CENSORSHIP IN NEW YORK STATE.

Last June there was a ruckus when an eagle-eyed parent named Jeanne Heifetz noticed that literary excerpts on the Regents’ exam her stepdaughter brought home had been altered, apparently with the intention of removing anything that might possibly give offense to anyone (including all references to religion), in the process seriously altering the meaning of the passages. After prolonged and well-deserved ridicule, the Department of Education caved and promised that changes would be made. The story faded from view.
Now Michael Winerip reveals in today’s NY Times that (as might have been expected by anyone with a healthy degree of cynicism) nothing has in fact changed.

Ms. Heifetz, bless her, recently got a look at August’s English exam. In new guidelines, the state promised complete paragraphs with no deletions, but an excerpt from Kafka (on the importance of literature) changes his words and removes the middle of a paragraph without using ellipses, in the process deleting mentions of God and suicide.
The new state guidelines promised not to sanitize, but a passage on people’s conception of time from Aldous Huxley (a product of England’s colonial era) deletes the paragraphs on how unpunctual “the Oriental” is.
But the saddest example of how standardized testing is lowering academic standards (as a recent national study by Arizona State University reports) can be seen in the way New York officials butchered an excerpt from a PBS documentary on the influenza epidemic of 1918.
Like any good historical work, the documentary on this epidemic, which killed half a million Americans, included numerous interviews with historians, novelists, medical experts and survivors, and quoted primary sources of the era. But the three-page passage read out loud to students on the state exam is edited to make it appear that there is only one speaker.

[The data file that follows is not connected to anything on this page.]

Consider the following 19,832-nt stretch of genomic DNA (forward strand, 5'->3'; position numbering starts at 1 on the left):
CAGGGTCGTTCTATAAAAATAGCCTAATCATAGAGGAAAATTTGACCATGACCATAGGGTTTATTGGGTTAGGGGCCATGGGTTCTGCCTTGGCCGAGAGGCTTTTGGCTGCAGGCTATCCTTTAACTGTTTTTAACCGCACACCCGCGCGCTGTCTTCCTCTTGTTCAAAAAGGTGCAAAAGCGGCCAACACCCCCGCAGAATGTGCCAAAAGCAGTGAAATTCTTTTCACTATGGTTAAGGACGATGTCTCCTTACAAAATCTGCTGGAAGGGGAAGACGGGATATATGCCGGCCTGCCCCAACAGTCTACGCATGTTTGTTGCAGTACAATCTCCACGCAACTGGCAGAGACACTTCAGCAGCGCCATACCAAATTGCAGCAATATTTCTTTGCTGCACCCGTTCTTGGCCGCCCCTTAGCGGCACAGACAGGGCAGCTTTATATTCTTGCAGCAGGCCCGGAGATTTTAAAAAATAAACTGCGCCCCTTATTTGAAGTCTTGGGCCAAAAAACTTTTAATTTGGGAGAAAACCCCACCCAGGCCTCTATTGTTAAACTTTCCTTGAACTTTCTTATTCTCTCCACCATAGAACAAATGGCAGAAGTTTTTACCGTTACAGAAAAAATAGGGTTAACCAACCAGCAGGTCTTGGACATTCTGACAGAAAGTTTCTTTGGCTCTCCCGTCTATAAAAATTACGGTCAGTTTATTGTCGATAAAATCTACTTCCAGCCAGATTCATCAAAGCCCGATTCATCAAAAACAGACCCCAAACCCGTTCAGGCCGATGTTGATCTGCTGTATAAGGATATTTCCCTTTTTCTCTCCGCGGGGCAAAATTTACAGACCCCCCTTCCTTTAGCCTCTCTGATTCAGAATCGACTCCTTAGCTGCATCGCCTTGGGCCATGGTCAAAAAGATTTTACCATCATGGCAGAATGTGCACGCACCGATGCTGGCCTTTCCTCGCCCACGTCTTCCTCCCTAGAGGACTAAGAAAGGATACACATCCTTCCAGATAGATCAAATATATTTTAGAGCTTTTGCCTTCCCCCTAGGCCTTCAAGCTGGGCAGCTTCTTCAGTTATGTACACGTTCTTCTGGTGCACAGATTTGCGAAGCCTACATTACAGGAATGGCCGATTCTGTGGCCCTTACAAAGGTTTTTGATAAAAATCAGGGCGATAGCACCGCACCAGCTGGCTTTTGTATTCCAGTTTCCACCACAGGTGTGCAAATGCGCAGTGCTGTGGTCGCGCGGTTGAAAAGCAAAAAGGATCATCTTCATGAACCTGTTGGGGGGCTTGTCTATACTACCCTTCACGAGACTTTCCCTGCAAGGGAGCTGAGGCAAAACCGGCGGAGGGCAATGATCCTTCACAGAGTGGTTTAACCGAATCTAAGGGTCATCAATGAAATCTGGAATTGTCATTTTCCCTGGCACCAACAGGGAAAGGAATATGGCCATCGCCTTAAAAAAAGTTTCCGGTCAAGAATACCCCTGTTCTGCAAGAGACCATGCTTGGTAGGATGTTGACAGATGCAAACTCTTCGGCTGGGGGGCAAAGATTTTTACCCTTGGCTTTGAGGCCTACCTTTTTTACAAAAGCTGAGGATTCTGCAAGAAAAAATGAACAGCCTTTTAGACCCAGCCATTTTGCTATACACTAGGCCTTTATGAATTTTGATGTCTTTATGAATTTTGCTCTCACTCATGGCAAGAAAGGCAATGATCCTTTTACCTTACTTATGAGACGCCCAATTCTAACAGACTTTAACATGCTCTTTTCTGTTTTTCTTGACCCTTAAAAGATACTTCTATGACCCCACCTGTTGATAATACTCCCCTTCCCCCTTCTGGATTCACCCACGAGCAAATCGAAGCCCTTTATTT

Though the new guidelines promised to identify the authors of any excerpts, the state does not identify the documentary’s author, Ken Chowder. It does identify the narrator, although — oops! — incorrectly: the narrator was Linda Hunt, not David McCullough. As Ms. Heifetz says, any student who melded the words of a dozen people into one and then misidentified the narrator would surely be flunked.
The state version cuts out the passages with the most harrowing and moving accounts of the epidemic, as when children played on piles of coffins stacked outside an undertaker’s home. It removes virtually all references to government officials’ mishandling the epidemic. It deletes the references to religious leaders like Billy Sunday, who promised that God would protect the virtuous, even as worshipers dropped dead at his services.

Furthermore, “Ms. Heifetz believes that one test question based on the influenza reading has three correct answers”—and the professor featured in the documentary agrees:

To get a second opinion on Question 2, I tracked down Dr. Alfred Crosby, a retired University of Texas professor who was featured in the PBS documentary and has written the book “America’s Forgotten Pandemic.” I sent him a copy of the state’s sanitized excerpt and the multiple-choice questions. Dr. Crosby loves history’s complexity and was offended by the state’s single-speaker vision of the past.
He believes all three answers to Question 2 were implied in the state excerpt and said that if he were marked wrong for responding with Answers 2 or 3, he’d be angry. “That’s the problem,” he said, “with a multiple-choice test.”

Visit the National Coalition Against Censorship site for more information on this and other stories, and suggestions on What You Can Do.

Comments

  1. Argh! The forces of politkorreknost’ have done it again!

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